Do not read the entire question (at first).

Your first step is to identify what the actual question is asking (hint: Look for the question mark). A lot of times, the actual question has nothing to do with the paragraph of background information.

Many questions are designed to see if you can filter through unnecessary information. It’s part of their purpose. You may come across a patient case with a complete medical, family, and social history, a medication list, a set of labs, and a chief complaint.

Then you get to the actual question and it asks “Which of the following home medications could be contributing to this patient's increased blood pressure?”

You could save a lot of time (not to mention brain power) by reading the question first, then skimming through her medication list.

There are plenty of case study questions where you need all the background information. Even then, it helps to read the question first. This way you can review the case with a filter that picks out the important information.

This technique is most useful on case study questions. But it can be used on just about every question to shave minutes off your exam time.

Strategy #3: Identify "Red Flag" Drugs

There are certain drugs that should act as a signal flare when they show up on exams. When you come across these drugs, you should immediately evaluate the question to determine if there is a drug interaction, toxicity, or both.

The following is a list of drugs that are almost always part of a drug-drug interaction:

  • Rifampin - It’s one of the most powerful CYP inducers known to man. It's actual clinical use is somewhat limited (it's almost exclusively used for tuberculosis and as an adjunct to certain bone or hardware infections).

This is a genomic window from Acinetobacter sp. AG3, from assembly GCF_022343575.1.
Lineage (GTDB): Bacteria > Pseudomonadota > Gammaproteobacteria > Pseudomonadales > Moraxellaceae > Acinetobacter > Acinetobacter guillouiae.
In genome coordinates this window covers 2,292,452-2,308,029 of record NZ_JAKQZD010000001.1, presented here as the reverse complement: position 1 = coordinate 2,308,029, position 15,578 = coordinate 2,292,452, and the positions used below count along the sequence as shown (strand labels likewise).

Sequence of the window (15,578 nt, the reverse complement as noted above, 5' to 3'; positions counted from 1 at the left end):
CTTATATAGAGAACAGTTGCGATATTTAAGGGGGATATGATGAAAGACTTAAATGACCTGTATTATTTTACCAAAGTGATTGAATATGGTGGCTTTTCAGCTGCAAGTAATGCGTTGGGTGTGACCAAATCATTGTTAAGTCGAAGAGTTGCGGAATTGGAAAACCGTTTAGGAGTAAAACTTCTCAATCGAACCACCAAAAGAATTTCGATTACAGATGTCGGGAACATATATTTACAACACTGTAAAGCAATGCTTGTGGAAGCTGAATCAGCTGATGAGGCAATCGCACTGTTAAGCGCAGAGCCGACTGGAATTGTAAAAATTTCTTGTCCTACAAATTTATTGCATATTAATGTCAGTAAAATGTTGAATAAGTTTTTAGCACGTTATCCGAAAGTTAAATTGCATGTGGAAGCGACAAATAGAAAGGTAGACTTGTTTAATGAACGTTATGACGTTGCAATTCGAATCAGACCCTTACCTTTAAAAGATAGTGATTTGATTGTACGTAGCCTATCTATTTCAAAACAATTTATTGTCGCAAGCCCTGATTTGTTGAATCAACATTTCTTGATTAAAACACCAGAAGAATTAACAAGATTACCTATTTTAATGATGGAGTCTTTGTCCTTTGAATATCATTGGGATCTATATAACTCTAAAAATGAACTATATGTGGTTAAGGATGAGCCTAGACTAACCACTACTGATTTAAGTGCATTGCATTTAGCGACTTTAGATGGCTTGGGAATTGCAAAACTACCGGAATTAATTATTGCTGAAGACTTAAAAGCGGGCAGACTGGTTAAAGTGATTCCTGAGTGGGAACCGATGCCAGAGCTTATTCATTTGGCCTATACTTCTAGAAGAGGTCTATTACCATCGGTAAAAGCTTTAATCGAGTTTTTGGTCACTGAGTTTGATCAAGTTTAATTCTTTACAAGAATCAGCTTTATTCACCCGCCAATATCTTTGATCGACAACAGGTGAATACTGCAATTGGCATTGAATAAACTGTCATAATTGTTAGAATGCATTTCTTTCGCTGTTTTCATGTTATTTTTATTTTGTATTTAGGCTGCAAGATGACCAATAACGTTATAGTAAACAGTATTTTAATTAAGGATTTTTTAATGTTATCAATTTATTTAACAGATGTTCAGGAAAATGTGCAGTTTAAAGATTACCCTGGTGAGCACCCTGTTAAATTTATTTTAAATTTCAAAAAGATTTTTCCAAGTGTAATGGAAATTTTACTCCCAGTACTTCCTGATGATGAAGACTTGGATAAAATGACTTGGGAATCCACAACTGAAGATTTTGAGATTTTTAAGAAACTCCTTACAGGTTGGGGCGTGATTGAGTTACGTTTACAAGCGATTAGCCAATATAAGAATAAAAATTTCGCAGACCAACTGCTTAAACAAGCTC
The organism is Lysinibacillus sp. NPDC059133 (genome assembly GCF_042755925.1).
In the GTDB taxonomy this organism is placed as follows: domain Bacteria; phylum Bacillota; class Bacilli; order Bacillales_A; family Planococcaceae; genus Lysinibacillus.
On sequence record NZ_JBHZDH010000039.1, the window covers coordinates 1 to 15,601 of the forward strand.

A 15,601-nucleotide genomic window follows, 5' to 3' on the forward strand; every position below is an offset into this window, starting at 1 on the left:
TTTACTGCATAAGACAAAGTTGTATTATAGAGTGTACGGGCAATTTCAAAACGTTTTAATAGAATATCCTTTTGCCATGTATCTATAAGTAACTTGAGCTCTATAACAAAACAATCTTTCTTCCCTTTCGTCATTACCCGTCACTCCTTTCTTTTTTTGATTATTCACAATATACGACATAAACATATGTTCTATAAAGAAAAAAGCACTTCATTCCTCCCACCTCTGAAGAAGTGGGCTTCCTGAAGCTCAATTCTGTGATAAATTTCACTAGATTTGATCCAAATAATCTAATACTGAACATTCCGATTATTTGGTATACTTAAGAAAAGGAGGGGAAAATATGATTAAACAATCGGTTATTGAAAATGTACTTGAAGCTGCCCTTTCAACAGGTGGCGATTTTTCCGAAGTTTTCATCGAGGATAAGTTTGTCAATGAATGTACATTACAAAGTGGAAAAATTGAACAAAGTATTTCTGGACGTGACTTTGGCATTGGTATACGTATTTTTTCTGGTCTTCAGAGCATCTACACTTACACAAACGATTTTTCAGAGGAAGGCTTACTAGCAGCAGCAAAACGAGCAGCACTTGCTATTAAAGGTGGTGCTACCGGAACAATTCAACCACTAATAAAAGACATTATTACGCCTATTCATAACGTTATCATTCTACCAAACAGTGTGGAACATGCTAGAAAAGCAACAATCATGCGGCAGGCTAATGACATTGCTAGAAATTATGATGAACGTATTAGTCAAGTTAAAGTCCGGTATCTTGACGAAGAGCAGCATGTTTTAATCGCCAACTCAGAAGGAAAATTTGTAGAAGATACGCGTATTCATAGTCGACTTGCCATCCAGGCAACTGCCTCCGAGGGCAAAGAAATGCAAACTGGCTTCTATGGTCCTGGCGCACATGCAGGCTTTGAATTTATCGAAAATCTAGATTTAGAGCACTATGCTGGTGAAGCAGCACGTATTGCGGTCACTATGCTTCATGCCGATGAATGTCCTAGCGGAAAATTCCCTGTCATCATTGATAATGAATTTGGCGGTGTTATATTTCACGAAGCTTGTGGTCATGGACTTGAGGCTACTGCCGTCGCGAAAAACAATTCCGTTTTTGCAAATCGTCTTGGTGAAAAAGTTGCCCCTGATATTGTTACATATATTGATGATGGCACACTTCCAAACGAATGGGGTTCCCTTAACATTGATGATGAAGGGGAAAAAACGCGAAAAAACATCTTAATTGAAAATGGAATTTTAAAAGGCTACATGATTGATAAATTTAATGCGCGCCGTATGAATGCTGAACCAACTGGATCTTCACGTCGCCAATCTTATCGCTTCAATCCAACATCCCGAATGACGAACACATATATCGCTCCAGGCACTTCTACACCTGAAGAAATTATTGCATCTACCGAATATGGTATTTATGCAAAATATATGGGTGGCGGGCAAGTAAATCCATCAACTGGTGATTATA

• Grapefruit Juice - It has no real therapeutic use that I'm aware of. But it's a powerful CYP and Pgp inhibitor. If it's on a test, it's almost guaranteed to be a drug interaction question.
  • St. Johns Wort - A powerful CYP inducer that likes to show up on tests during your Psych module or the herbal medicine elective.

Closely related are drug toxicity questions. If a drug requires therapeutic monitoring, there's a pretty good bet that you will encounter it as a toxicity question sooner or later. Toxicity drugs often are part of a drug interaction question (where a drug interaction is leading to a toxic level of the toxic drug). So make sure you can identify these on an exam.

Be on the lookout for both toxicities and drug interactions when you encounter the following drugs:

  • Amiodarone
  • Warfarin
  • Digoxin
  • Carbamazepine
  • Phenytoin
  • Valproic Acid
  • Vancomycin
  • Aminoglycosides
  • Lithium
  • Tacrolimus
  • Cyclosporine

Final Tips

Try hard not to put your own thoughts and feelings into the question. It’s easy to second-guess yourself and read more into the question than necessary. Multiple choice questions are usually black and white. Decipher exactly what you’re being asked, and answer accordingly.

If all else fails and you’re completely lost...remember that one of the primary concerns of the NAPLEX is ensuring that you can practice pharmacy safely. Knowing the 4th line of therapy (and its renal adjustment) for a given disease is important...but many test questions are looking to make sure that you don't harm the patient.

During your studying, give extra weight to learning black box qarnings, contraindications, and adverse effects.

Armed with this framework, you should be able to defeat any exam that comes your way. If you're interested in further reading, here's a resource that covers these topics in further detail.